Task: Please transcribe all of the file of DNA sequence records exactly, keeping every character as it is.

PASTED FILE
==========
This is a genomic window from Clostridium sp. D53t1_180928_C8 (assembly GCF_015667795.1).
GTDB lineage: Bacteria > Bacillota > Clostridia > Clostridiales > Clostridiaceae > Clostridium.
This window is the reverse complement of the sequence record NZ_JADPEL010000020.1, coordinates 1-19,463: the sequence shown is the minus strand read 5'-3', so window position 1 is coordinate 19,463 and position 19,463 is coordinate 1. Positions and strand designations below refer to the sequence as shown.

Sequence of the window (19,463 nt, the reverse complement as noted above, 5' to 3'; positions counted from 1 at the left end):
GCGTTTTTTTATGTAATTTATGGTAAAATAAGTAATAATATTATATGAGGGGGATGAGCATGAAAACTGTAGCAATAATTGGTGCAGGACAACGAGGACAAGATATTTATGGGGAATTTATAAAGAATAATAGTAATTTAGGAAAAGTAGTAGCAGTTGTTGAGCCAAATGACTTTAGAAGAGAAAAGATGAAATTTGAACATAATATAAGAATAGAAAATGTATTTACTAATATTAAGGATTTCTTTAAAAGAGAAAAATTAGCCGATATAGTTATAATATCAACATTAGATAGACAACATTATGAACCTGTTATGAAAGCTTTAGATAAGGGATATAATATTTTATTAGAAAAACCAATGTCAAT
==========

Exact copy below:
This is a genomic window from Clostridium sp. D53t1_180928_C8 (assembly GCF_015667795.1).
GTDB lineage: Bacteria > Bacillota > Clostridia > Clostridiales > Clostridiaceae > Clostridium.
This window is the reverse complement of the sequence record NZ_JADPEL010000020.1, coordinates 1-19,463: the sequence shown is the minus strand read 5'-3', so window position 1 is coordinate 19,463 and position 19,463 is coordinate 1. Positions and strand designations below refer to the sequence as shown.

Sequence of the window (19,463 nt, the reverse complement as noted above, 5' to 3'; positions counted from 1 at the left end):
GCGTTTTTTTATGTAATTTATGGTAAAATAAGTAATAATATTATATGAGGGGGATGAGCATGAAAACTGTAGCAATAATTGGTGCAGGACAACGAGGACAAGATATTTATGGGGAATTTATAAAGAATAATAGTAATTTAGGAAAAGTAGTAGCAGTTGTTGAGCCAAATGACTTTAGAAGAGAAAAGATGAAATTTGAACATAATATAAGAATAGAAAATGTATTTACTAATATTAAGGATTTCTTTAAAAGAGAAAAATTAGCCGATATAGTTATAATATCAACATTAGATAGACAACATTATGAACCTGTTATGAAAGCTTTAGATAAGGGATATAATATTTTATTAGAAAAACCAATGTCAAT